It's time to look beyond the images in magazines to see what yoga has to offer.
You look at all the yoga magazines and all the women are skinny. Not just thin but skinny. There are lots of women who are naturally thin, who are healthy and strong and eat real food. But if those magazines are the guidelines for doing yoga, women who are not naturally thin feel a stab of insecurity and the thought of entering a yoga studio seems an insurmountable challenge. So what’s a woman to do, a woman with breasts, a belly, thighs made for climbing mountains, hips made for birthing babies, arms made for carrying the weight of a family?
Many of the women I know have these kind of curvy bodies. And most of the women I know, even the slim ones, suffer from some sort of body dysmorphia, which is preoccupation or excessive worry about a minor or imagined physical imperfection.
It is nearly impossible to be unaffected by the culture in which we live. Even if you’re a forward-thinking free spirit, free in your mind, you are steeped in the culture around you. Like a teabag in a cup of hot water, you can’t stop your environment from seeping in. But the truth is, you can start to free yourself a little from the insanity. This is where yoga comes in. Yoga is about many things, and one of them is separating your mind from clinging to what it perceives as reality.
In olden days being thin was a sign of poverty, and the painters (the old-fashioned media) depicted women of girth and curve as our cultural beauty figures.
Today, we get so many negative messages about a bit of extra flesh that some people won’t even enter a yoga studio, let alone commit to a serious practice, because they think they are "too big."
But yoga is far bigger than any plus-sized negative view of yourself. Yoga can hold us all, and can hold all of us.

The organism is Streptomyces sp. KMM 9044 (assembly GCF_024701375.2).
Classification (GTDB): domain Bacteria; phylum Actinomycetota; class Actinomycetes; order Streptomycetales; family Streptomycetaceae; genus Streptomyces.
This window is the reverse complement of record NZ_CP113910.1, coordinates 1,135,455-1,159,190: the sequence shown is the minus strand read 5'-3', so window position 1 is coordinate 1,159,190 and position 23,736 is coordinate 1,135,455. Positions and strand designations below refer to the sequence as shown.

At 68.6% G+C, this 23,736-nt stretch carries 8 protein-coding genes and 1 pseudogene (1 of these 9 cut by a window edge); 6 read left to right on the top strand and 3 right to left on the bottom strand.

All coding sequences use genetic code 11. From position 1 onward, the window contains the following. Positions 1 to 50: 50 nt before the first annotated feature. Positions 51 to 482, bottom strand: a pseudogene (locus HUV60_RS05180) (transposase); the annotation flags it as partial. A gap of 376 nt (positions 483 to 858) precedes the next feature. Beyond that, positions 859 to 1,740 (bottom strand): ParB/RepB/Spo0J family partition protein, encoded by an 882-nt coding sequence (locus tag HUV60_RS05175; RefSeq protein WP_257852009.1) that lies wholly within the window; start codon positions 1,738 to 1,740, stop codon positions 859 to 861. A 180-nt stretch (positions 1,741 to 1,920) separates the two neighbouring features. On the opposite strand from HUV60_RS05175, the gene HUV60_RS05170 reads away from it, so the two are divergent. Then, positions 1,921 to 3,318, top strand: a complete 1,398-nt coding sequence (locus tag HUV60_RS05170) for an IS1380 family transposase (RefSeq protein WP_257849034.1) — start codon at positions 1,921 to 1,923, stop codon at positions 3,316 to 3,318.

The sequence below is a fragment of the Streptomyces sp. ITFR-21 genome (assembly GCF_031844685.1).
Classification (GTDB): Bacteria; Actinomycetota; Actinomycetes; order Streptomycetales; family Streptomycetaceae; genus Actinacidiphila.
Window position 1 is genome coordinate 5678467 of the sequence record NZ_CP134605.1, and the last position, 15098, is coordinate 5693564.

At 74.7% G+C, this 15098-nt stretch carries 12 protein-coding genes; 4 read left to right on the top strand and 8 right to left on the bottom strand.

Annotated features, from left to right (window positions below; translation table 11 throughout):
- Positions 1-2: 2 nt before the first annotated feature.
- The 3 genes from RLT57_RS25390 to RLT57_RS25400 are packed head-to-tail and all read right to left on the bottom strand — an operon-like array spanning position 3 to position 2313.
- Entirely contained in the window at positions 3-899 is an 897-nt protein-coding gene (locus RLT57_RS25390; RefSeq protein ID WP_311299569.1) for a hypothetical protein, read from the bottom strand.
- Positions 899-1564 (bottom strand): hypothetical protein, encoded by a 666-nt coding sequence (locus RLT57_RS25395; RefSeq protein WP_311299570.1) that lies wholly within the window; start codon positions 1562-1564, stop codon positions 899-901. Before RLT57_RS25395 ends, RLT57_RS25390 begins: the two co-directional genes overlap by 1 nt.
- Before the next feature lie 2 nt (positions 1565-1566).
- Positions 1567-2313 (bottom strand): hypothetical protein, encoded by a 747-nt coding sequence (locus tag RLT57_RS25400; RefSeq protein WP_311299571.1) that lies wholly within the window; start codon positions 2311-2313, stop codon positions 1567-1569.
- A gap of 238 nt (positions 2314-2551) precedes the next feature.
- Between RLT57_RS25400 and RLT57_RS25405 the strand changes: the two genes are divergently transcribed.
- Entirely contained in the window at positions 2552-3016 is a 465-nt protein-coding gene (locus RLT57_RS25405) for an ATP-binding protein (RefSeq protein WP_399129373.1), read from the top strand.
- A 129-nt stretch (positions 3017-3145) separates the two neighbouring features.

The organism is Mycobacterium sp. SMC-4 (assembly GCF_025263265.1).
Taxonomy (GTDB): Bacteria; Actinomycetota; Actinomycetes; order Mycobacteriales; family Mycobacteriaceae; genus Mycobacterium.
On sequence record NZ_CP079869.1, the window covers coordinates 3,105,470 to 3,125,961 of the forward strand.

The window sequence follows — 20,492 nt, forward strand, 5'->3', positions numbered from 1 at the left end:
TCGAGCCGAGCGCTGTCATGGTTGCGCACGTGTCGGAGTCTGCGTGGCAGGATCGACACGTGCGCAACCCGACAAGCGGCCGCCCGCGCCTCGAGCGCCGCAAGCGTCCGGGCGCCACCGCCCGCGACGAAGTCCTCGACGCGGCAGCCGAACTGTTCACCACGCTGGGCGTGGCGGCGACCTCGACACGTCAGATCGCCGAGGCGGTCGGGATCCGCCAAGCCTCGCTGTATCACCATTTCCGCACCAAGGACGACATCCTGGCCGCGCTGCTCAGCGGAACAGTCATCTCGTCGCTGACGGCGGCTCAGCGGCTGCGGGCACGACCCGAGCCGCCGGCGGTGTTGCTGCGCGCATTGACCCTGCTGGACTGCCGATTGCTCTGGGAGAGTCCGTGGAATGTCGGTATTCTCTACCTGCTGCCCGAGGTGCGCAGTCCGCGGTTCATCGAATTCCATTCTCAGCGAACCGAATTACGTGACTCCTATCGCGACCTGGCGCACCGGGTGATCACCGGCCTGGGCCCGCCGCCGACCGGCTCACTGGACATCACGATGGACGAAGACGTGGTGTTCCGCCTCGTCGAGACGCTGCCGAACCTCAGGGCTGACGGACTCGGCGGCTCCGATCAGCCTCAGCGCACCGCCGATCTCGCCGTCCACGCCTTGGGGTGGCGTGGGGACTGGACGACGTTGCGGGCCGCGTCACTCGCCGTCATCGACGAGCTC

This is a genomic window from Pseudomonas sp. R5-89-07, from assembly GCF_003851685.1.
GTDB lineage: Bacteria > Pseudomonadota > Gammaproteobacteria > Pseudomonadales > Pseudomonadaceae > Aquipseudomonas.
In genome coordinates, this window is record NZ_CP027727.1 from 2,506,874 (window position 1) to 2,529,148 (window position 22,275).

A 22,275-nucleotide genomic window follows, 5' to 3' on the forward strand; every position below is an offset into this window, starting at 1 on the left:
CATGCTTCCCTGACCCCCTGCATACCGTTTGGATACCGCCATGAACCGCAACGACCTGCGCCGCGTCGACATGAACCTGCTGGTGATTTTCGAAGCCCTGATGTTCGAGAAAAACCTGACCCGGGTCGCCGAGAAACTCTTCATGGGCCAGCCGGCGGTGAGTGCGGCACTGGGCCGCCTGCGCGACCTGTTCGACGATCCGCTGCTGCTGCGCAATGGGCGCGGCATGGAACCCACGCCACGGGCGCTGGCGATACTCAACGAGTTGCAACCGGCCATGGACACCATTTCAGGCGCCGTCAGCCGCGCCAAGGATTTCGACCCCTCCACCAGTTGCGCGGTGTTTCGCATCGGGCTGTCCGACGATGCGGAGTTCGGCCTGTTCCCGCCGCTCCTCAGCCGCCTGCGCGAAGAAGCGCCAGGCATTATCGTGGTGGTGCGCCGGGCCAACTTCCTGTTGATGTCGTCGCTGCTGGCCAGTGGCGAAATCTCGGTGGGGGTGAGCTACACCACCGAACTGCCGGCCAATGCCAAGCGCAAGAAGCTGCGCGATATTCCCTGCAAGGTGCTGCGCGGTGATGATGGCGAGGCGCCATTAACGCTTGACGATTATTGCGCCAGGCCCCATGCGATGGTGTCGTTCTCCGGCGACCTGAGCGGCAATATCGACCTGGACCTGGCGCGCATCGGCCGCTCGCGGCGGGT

What's more important: What your body looks like, or what it can do?
As an average-sized woman, I suffered for years from body dysmorphia. I tried every diet on the market, I wore overlarge clothes to try to hide myself, I teetered on the edge of an eating disorder. It took moving out to a mountain town and learning how to snowboard for me to overcome my insecurities. I finally moved into a world of what my body could do versus what my body looked like. It was a powerful transformation and I swore I’d never look back. But inevitably, my culture would seep back in (usually after spending some time with a fashion magazine!) and I would have to remove myself from those undue pressures. The points of study for me were this: What can your body do for you? How much does your body support everything you do? How strong are you? How capable? How sexy or beautiful do you feel from the inside?
As soon as I turned my focus from how my body looked to what my body did, I immediately became happy. My body learned how to snowboard at 23, learned how to play ice hockey at 35. Over 40 and I’m climbing mountains with ease, and jumping into a sea kayak for a day on the ocean. And practicing yoga has been my biggest teacher. Once you see how much you can do in your practice, how strong you are, and how powerful you become, you start to have a deeper appreciation for your true self. This is at the core of the practice. Not how you look, but how you feel.
Yoga is a practice of bending. And fleshy women think they can’t bend. It’s also a practice where many of us have been put off and intimidated by the "model-perfect" yogi on the next mat pushing up into handstand or backbend with dancer ease. But the benefits of yoga can be accessed by anyone. A wonderful online resource is curvyyoga.com; there’s a book called MegaYoga which offers many modifications; there’s a website with classes and calendars at . My only beef with that one is that the women are dressed in black against a black background. I say, don’t hide the flesh in artsy shots. Celebrate the strength and beauty of your yoga body.
The beauty of yoga is that it meets you where you are. If large breasts and belly make it challenging to do a forward bend practice, separate the legs to give yourself extra space. For seated twists, try bending one leg, straightening the other, and twist away from the bent knee instead of toward it. For bridge pose, try strapping your breasts down so they don’t suffocate you as you invert.
There are many resources to help, and you are your own greatest teacher. Instead of looking at the extra flesh of your body as a limitation, try approaching your body with a playful sense of experimentation.
At the end of your practice, sit and absorb your feelings. Check in to see if your mind is calm. See if your body is feeling centered and relaxed. Do you feel good? Capable? Happy? Trust this feeling. And as you leave the studio, allow yourself to expand into this new confidence.
*This article was written by Lauren Walker and originally posted mnn.com*